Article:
Once upon a time there was the Riviere Lairet. It meandered through what became Limoilu as Quebec City spread north from its origins atop Cap Diamond. Ultimate, Limoilu was swallowed by Quebec City during a large merger but everyone still calls it Limoilu. We’re a stubborn lot.
From the photos I’ve seen one of the basic problems with the Riviere Lairet was that lots of water ran in it in the spring and almost none in the summer. The result was a fairly deep canyon running through what was quickly becoming a very populated area.
Maybe more important, the canyon had a lot of very fast-flowing, dangerous water at one time of year and at other times it became a dumping ground for the less civic-minded members of Limoilu. So it was decided, in the mid-20th Century, to build a huge pipe to convey the spring waters underground from north of Limoilu all the way to the St. Charles River – my river.
These days, the Riviere Lairet name can be found on maps as a long, open pond area in Cartier-Brebeuf Park, with the south end of the pond emptying into the St. Charles River.
But the water that fills this park area still has to get there through the pipe I mentioned. They do everything in their power to hide the pipe’s opening into the park but I thought it would make for a fun sketch. The weather further convinced me as while it was almost warm, it was also windy. After climbing down the hill to this view, I was conveniently out of the wind with only a few ants to bother me.
I used a Uniball Signo UM-151 (.38mm) gel pen for this one. The fine pens in the 101 series are mostly waterproof but anything thicker than .38mm and the gel ink starts to wash into the watercolors, at least on the Stillman & Birn Alpha (9×6) paper that I use. Hope you like it.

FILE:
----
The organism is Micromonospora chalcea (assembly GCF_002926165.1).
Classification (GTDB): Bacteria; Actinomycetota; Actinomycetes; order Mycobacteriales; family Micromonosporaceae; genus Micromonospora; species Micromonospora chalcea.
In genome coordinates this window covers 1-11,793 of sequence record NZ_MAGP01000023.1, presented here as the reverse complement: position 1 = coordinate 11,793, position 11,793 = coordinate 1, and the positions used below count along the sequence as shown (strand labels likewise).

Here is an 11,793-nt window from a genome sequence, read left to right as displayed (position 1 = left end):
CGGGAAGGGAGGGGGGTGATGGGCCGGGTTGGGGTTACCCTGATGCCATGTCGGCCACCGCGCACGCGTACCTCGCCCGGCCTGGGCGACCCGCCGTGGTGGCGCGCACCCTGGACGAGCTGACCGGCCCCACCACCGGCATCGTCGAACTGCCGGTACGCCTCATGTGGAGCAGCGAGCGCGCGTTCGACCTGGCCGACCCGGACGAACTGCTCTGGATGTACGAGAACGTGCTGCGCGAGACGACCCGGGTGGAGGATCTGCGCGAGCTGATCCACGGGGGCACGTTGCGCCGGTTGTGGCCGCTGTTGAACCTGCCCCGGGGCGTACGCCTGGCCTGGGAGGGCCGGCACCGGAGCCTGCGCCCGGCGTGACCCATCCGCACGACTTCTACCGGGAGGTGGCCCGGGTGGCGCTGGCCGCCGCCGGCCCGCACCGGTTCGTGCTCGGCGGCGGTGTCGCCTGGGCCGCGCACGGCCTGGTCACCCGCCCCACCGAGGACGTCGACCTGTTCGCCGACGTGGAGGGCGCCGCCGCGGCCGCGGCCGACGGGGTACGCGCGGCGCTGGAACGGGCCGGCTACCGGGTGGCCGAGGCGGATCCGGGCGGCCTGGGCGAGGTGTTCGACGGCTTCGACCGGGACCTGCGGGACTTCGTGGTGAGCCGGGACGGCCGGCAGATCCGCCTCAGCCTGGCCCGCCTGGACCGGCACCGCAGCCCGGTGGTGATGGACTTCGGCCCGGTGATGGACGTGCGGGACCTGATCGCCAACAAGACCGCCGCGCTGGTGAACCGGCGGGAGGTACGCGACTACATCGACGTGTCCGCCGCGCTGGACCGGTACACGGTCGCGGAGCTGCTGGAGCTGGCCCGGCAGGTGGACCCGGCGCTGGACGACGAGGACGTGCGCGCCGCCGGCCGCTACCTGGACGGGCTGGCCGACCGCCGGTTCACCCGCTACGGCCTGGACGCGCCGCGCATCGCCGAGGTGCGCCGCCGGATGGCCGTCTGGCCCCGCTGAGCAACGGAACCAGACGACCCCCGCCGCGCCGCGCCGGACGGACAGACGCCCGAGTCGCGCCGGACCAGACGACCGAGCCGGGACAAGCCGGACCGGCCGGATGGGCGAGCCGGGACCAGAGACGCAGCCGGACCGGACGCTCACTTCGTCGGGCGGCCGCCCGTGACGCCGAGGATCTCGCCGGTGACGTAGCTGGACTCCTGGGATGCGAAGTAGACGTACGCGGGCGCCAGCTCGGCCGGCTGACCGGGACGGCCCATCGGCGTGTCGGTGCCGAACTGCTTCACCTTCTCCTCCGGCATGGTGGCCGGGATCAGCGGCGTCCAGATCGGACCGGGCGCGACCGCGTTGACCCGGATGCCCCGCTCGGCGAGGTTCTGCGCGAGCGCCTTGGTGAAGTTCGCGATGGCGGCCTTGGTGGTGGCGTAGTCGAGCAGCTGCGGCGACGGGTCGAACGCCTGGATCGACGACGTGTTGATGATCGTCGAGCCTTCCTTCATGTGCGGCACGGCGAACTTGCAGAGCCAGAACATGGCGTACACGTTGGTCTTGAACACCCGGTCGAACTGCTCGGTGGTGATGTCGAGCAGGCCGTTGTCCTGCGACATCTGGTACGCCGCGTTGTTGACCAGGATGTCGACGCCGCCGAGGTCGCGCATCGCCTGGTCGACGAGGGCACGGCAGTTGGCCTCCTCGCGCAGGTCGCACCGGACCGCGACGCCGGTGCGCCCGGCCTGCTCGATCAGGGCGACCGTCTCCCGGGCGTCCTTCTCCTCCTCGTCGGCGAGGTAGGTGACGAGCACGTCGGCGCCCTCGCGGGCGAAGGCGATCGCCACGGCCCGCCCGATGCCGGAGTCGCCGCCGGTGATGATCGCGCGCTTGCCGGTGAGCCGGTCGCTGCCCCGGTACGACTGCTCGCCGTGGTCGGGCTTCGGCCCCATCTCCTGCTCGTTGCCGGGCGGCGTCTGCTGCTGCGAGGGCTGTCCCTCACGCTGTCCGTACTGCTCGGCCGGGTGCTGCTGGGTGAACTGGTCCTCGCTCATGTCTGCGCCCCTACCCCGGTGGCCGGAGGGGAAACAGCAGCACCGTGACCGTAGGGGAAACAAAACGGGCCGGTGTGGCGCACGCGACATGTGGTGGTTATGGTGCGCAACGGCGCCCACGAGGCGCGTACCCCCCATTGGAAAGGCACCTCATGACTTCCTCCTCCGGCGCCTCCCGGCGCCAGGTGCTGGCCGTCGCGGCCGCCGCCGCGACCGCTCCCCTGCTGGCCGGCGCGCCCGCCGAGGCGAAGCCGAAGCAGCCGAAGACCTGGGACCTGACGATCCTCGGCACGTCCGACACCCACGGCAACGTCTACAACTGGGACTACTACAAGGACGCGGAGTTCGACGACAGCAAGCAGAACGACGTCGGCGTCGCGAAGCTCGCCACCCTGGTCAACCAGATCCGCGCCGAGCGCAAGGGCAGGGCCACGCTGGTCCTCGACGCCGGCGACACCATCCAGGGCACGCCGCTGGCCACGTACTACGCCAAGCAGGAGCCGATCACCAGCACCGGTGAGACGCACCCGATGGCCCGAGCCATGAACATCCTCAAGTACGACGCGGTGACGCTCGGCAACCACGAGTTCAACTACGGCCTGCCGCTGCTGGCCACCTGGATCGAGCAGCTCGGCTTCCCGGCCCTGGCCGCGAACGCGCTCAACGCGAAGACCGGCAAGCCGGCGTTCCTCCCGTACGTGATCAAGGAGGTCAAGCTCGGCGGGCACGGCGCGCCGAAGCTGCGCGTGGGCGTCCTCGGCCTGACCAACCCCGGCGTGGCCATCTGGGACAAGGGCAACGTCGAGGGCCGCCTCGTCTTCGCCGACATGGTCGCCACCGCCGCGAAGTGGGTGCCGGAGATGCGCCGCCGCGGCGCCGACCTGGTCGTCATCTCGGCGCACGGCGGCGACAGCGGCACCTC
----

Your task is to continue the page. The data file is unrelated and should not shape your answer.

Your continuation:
Neat sketch. Larry, your posts are not just about the art but also about sharing knowledge about material. Thanks.
I’ve been struck by the fact that most of social media is about posting a drawing, never saying anything about it, and other people pressing like buttons. That doesn’t seem like communication to me. When I got into sketching I was desperate for information about materials and techniques used by other sketchers. So, I try to provide some of this stuff for people, like myself, who are relatively new to art.
Cheers — Larry
A really good composition, Larry! That gel pen sounds interesting… most of the gel pens I’ve ever tried are definitely NOT waterproof.
Gel pens are a mine field, as you suggest. And the companies don’t make it any easier. For instance, Uniball has a gazillion pens, all with similar names and yet their inks differ. The Uniball Vision Fine is water-resistant. The Uniball Vision Micro is not. Same goes for the Signo line.
Part of the problem seems related to how much ink is dumped by these pens. As I mentioned, I’ve found that the Uniball Signo UM-151s in the smaller sizes (.28 and .38mm) are water-resistant while I’ve found that the .5 and .7 versions of the same pen will smear in a manner similar to the problems we encounter with Noodler’s Black. I suspect this is also dependent upon the paper used and the more absorbent the paper, the less smearing you’ll get.
I first heard about the Uniball Signo UM-151s from Pete Scully who uses them all the time.
Cheers — Larry